By Ildiko Gyarmati
In recent times, the trend to list businesses on the stock exchanges to secure finance for expansion of the businesses has seen a reversal.
Numerous news reports have highlighted the significant extent of delistings from the Johannesburg Stock Exchange (JSE), and it is estimated that “…at least 32 companies will delist from South African stock exchanges this year”. Many of these delistings are of large, well-known companies, for example: PSG, CSG Holdings, and Adapt IT, to name a few.
While many people think that this trend is cause for concern – a suggestion perhaps of a failing economy or a business in decline – there are many considerations to take into account before reaching such a conclusion.
In fact, despite the increase in delistings, analysts believe that the market capitalisation of the JSE remains stable, with three of the nine major JSE sectors recording positive month-on-month returns, as reported by Quantec.
Therefore, the market in itself is not necessarily in a crisis.
Let’s consider why some companies have considered delisting – this may help us understand the causes of the trend.
For one, a delisting will occur when a listed company is taken over by a new controlling shareholder.
The controlling shareholder may not want to be listed and so the original listed company will delist.
Similarly, when a controlling shareholder company is itself listed, the original listed company may not need to be listed since it will now be able to access capital from the controlling shareholder company, rather than from the public (i.e. via the stock exchange).
Another factor may be the costs associated with a listing.
The JSE is highly regulated and so compliance with the regulations is a necessary element of being listed on the Exchange, and this compliance comes at significant cost.
The regulatory requirements also may result in bureaucratic processes that could limit a dynamic company’s ability to act swiftly when corporate opportunities arise.
In addition, one cannot ignore the economic realities we face today; growth prospects for many businesses have slowed because of dire economic conditions post-pandemic and because of the Russia-Ukraine conflict.
Owing to the substantial number of companies that have delisted or are in the process of doing so, the JSE has taken some measures geared to ensure that shareholders are not negatively affected by such moves.
The Exchange has proposed, for instance, that more than 75% of all shareholders should vote in favour of a delisting before it takes effect – up from the current 50% requirement.
The goal of this is to ensure that shareholders are comfortable with the fact that their shares will no longer be tradeable on the Exchange and thus will no longer be an asset offering high liquidity. (This applies only to voluntary delistings – not where a delisting arises because of a corporate action.)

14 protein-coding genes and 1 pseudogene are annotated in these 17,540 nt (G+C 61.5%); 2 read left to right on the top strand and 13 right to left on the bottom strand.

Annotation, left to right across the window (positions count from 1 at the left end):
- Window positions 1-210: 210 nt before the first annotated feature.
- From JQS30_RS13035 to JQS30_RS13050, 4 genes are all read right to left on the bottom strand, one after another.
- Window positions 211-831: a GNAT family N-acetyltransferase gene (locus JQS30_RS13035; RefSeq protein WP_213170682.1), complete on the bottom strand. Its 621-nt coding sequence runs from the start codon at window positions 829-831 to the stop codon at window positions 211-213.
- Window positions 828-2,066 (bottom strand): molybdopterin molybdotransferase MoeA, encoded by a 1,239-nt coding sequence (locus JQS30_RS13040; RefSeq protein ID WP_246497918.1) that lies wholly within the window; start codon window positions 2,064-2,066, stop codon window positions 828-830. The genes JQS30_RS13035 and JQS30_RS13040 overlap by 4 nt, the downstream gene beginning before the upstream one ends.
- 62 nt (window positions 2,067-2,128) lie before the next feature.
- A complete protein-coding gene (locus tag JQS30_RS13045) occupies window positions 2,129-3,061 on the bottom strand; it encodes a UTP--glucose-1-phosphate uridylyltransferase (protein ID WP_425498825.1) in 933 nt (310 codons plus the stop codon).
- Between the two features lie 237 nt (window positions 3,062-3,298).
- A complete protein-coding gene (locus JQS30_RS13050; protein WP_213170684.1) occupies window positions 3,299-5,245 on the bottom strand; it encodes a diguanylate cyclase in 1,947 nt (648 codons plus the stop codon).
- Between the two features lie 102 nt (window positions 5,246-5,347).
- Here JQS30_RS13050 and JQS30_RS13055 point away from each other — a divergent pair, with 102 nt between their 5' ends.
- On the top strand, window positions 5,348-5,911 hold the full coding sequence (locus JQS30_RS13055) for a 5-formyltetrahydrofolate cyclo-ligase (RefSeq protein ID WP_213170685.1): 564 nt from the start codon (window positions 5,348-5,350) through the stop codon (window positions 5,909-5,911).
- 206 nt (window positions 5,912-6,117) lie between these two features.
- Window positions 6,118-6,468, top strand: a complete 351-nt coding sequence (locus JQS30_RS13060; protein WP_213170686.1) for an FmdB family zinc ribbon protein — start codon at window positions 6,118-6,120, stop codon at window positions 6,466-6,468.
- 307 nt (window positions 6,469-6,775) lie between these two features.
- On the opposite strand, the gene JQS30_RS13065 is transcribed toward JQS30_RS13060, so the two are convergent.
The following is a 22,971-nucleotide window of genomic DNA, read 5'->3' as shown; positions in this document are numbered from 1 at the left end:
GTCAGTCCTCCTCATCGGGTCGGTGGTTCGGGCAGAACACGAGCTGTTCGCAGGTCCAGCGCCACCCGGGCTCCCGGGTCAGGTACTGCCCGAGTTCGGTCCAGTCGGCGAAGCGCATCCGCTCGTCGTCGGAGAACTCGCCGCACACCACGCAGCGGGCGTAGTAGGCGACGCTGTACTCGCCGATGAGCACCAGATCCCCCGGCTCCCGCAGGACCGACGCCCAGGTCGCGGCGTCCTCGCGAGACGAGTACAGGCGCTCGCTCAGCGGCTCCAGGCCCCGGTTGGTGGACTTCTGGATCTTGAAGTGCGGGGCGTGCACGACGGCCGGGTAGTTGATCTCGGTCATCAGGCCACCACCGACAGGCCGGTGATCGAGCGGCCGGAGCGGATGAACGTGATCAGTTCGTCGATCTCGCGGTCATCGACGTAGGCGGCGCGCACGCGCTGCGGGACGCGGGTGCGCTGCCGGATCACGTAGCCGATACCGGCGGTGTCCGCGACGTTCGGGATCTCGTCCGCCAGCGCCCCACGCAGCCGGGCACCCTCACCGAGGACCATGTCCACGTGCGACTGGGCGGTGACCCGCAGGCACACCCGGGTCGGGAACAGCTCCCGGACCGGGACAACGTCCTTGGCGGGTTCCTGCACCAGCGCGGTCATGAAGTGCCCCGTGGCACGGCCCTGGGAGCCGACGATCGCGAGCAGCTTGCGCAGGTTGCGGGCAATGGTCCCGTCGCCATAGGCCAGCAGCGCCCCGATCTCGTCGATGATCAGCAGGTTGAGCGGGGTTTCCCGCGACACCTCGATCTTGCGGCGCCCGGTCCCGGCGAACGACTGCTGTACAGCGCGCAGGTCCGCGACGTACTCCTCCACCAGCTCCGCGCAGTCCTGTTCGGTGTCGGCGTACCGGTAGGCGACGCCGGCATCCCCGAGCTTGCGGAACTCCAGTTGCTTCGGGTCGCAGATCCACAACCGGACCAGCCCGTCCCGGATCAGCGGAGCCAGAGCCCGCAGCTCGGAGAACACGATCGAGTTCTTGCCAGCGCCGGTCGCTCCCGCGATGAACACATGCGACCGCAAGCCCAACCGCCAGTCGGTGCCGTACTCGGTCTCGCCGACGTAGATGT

Another measure that the JSE has taken – in response to criticism about over-regulation – is to relook and change some of the provisions of the Listing Requirements.
These amendments are already in effect, and are explained in the JSE’s consultation paper, “Cutting the Red Tape Aimed at Effective and Appropriate Regulation”.
Another concern resulting from the delistings relates to how companies will be able to source capital needed for expansion projects, since a delisted company can no longer tap into public funds.
In fact, an unlisted company has other options with regards to funding. The funding requirements of a public unlisted or private company are regulated by the provisions of its memorandum of incorporation together with any applicable shareholder agreement. Furthermore, there are no minimum capital requirements for a private company in South Africa, except for those in particular regulated industries such as asset management businesses or financial managers.
Typically, companies are funded by way of their own cash resources or assets. Companies may also appeal to the shareholders to provide funding through either further equity or the provision of loans to the company (at a specific agreed-upon interest rate). The memorandum of incorporation of a private company may also permit third-party funding such as borrowing money from banks.
In addition to these usual funding options, private equity funding also provides for an alternative form of funding that is not within the public markets. Private equity funds may be invested directly into companies or assets.
It is thus clear that we cannot conclude that every instance of a delisting from the JSE is an indication of a problem in the country or of a failing business. When a company has chosen to delist, the shareholders who voted in favour of that decision would have had the opportunity to understand the issues and thus be comfortable with restricting their ability to sell their shares. Further, a view would have been taken about the company’s ability to fund itself or any other strategic benefit of operating in a private/unlisted space.
Ildiko Gyarmati is a senior associate from international corporate law firm CMS South Africa.